Inside and Outside of Zhangye: Kids, Candy, Chaos!
We are getting ready to head out for another long day! Yesterday ended well, with another tag in our hand. There is a story there that includes many heavy breathing onlookers, cigarette smoke, motorcycle alarms and other chaos, but let’s just keep it simple: we got the bird!
But there were a few bumps in the road yesterday as well. Turns out there were tags placed on eleven birds in village 3, not four… so we had to backtrack a bit over there and sort out the situation. Luckily, most people are very tolerant of us and have welcomed us to their homes to set up our nets. We did locate two additional tags but one of them is on a pair that is nesting in a house that is locked for most of the day except for a few minutes in the morning, the evening and a break for lunch. This means our time will be tight and less than ideal for catching this bird. Another tag was found on a bird that is nesting in a house where the owner really doesn’t want us around. One of her neighbors helped negotiate our entry yesterday but despite a fairly detailed set of attempts on our part, no luck! That pair is not really settled in a nest yet – so they are just hard to catch! We will head back there this morning – we have a time set up to meet with the owners who are only home for a few bits of time during the day and we’ll see if we can find that other tagged bird – hopefully he has moved to another location that is happy to have us!
Fieldwork is just like this and requires a lot of patience! For those of you who know me well, patience is just not my strongest attribute. But: today I will be prepared with things to keep me feeling productive while we wait, search, wait, and wait some more (I printed out some academic articles to read during these moments and they will come in handy!).
And of course, there is the thrill of the chase and discovery which always keeps us moving forward! To me, the best part of being a scientist is learning something new every day – in our own work and also in the world at large. I am fascinated by the parallel lives of humans and barn swallows - in these small rural villages like so many around the world, both build their homes out of mud, are highly social and reliant to some degree upon their networks of neighbors for safety. And of course, the swallows follow human settlements where they build settlements of their own.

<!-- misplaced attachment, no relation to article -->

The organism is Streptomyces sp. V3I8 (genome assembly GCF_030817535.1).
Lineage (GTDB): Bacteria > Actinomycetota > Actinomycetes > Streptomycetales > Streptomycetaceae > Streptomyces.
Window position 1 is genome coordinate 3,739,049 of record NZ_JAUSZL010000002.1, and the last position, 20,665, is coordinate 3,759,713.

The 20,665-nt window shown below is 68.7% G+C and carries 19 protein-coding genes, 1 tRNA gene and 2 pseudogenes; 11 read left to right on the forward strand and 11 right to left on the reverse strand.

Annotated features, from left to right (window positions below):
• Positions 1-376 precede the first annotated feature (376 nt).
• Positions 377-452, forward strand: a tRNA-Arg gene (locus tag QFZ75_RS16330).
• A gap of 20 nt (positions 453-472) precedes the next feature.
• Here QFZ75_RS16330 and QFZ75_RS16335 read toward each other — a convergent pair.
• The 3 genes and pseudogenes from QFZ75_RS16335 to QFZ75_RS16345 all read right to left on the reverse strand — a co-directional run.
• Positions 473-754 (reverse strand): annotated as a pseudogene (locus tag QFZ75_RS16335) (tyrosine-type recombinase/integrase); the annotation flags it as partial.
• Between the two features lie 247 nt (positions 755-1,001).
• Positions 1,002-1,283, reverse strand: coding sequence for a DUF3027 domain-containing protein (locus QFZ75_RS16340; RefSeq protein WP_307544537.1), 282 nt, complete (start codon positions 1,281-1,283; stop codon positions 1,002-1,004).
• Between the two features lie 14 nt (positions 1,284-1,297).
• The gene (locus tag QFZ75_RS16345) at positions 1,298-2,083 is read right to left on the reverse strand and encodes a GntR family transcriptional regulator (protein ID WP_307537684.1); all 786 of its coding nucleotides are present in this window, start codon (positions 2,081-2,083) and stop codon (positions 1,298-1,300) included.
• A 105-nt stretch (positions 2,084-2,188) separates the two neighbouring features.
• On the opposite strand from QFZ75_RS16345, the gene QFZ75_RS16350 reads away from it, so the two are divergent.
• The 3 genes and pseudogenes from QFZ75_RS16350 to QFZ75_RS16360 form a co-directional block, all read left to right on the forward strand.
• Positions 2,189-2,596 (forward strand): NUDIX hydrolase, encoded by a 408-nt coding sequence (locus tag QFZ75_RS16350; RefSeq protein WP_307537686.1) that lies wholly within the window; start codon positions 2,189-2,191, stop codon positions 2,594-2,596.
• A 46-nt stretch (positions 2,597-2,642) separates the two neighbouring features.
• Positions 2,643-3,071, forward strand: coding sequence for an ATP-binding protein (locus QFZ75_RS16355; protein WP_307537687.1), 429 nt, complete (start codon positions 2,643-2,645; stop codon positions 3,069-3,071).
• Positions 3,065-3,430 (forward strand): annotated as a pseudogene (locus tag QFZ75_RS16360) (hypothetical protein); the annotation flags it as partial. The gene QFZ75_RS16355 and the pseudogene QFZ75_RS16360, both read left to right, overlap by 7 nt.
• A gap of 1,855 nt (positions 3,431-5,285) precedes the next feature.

Keeping your eye on the big picture always has to be in the back of our minds as a typical day of data collection in the field is long, hot, dusty and invariably frustrating! Same goes for the lab work (minus the hot and dusty part). This morning, I’ve packed my bag with some extra candy for the kids we will encounter today and some extra spicy peanuts to keep our field crew on our feet!
Late breaking mid-day update!
We arrived to the small village around 11 am and had the tagged male in our net about 10 minutes later… we also caught his mate! We surveyed several more houses in this village and identified many more pairs and importantly, got permission to go back to catch that last tagged bird in this village, which we will do a few days from now! YES!
After a quick and simple lunch of noodles (less than $2 to feed all three of us) we are taking a mid-day break before heading out to do some catching in village 2 where nine birds were tagged last summer.
We now have nine tags with 11 months of tracking data and have spotted two more!